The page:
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Career Advice

Former recruitment agency experts answer employment questions, candidly suggesting how to negotiate your salary, find a really good job, handle phone interviews, and more.

Sage advice like this is priceless.

Compare Salary - The Salary Question - How low will you go?

You are out of work, the ecomomy is sluggish, and the job market is tight with tons of competition for the few jobs out there. Do you take a lower salary just to get back to work? There is no easy answer. In a tough job market especially your salary expectations should have some flexibility but still you don’t have to give up everything just to get a job. It’s more important than ever to market yourself well.

Think Like a Recruiter!
Think if you were a recruiter what would make someone perfect for the job? Answer this directly in your cover letter. Make it obvious by spelling out exactly how your skills and experience match each job requirement. Use the same phrases and terms as the job description wherever possible. If the job ad doesn't ask for it, don’t put salary requirements in your cover letter -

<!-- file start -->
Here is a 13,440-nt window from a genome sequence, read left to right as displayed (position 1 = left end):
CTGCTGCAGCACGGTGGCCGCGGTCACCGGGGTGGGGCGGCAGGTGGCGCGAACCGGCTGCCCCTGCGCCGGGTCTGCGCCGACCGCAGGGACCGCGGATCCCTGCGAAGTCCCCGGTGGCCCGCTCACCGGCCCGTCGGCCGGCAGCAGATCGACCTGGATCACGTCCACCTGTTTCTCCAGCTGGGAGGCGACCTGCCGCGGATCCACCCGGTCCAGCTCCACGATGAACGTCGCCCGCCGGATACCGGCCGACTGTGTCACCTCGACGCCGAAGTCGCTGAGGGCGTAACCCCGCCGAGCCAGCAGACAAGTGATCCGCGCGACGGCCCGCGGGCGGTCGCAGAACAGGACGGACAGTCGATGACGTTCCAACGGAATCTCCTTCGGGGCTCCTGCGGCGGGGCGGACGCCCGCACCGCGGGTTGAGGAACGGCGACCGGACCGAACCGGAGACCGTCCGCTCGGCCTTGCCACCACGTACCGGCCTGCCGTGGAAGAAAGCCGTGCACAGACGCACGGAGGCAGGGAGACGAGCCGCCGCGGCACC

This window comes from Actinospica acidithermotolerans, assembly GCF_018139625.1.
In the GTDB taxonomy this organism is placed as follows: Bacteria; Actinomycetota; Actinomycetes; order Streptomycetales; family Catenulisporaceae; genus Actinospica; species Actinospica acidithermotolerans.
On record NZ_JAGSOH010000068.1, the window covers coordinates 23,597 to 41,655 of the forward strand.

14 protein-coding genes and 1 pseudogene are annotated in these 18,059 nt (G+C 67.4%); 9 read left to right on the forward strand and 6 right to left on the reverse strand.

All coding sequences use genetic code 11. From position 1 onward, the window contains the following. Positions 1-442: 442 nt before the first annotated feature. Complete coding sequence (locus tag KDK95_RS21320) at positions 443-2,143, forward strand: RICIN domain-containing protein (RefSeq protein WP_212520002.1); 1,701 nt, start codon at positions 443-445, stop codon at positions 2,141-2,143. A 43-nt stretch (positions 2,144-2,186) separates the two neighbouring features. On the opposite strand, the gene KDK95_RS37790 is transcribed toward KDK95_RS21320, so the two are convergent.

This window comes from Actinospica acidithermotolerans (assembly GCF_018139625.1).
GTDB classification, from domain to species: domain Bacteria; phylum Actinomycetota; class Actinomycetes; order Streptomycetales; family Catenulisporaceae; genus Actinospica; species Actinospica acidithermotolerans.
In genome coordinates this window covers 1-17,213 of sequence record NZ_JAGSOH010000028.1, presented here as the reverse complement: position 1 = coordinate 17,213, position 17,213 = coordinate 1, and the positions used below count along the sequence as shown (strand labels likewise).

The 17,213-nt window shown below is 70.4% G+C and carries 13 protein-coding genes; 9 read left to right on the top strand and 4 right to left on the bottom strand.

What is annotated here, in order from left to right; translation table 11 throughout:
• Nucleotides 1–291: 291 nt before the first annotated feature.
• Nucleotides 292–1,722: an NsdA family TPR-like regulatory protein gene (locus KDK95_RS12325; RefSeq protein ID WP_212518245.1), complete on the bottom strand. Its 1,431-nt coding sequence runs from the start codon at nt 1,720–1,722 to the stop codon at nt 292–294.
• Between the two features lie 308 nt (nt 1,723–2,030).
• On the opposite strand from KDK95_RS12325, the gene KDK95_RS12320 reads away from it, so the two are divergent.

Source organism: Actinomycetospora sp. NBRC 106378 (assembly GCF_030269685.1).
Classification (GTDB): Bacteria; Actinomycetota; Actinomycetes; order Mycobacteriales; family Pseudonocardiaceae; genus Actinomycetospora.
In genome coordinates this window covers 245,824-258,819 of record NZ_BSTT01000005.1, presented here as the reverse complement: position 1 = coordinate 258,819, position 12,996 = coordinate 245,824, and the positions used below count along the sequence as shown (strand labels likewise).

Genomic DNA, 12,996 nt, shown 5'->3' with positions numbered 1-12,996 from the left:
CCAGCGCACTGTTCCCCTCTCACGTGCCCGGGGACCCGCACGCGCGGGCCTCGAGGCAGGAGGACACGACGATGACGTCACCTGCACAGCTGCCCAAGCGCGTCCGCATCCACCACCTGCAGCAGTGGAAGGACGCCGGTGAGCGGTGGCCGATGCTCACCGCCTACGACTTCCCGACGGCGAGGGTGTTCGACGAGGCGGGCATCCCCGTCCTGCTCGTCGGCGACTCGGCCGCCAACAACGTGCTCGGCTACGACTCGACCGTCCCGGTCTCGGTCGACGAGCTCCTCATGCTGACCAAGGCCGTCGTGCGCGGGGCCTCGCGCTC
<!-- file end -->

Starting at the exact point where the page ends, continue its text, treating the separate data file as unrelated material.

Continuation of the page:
wait until you’re in a face-to-face interview to discuss money. If the ad does ask for it then put down a range.

Career Change?
If your field is in a lot of trouble these days and jobs are either nonexistent or hiring salaries have been slashed dramatically then consider expanding your job focus. Research careers in various other industries to determine what else would fit your skills, experience, and interests. As you search for a new job, don’t limit yourself to one field, one job title, or one industry. Keep your options open to expand your chances of landing a job with decent earning potential.

Research Salary Data
Before you enter into salary negotiations, research and compare salaries to find out how much you’re worth. Determine the salaries for other similar jobs in your industry and geographical location. Now you’ve got hard evidence to present  during a salary negotiation. This makes it easier to back up your argument that you’re worth what you ask for.

Think Long Term
If it’s been a while since you worked regularly, you might be feeling a bit desperate. But if your first offer comes in at rock bottom, don’t let desperation overshadow common sense. Never go so low that you can’t live on what’s offered. Also remember what you start at now may affect what you get later on - your bonus or next raise may be a percentage of your salary. Later if you try for another job some recruiters may think you must be an under performer because you salary is so low. So consider the long term impact of your current salary request.

Toughen up those salary negotiation skills before your next interview.

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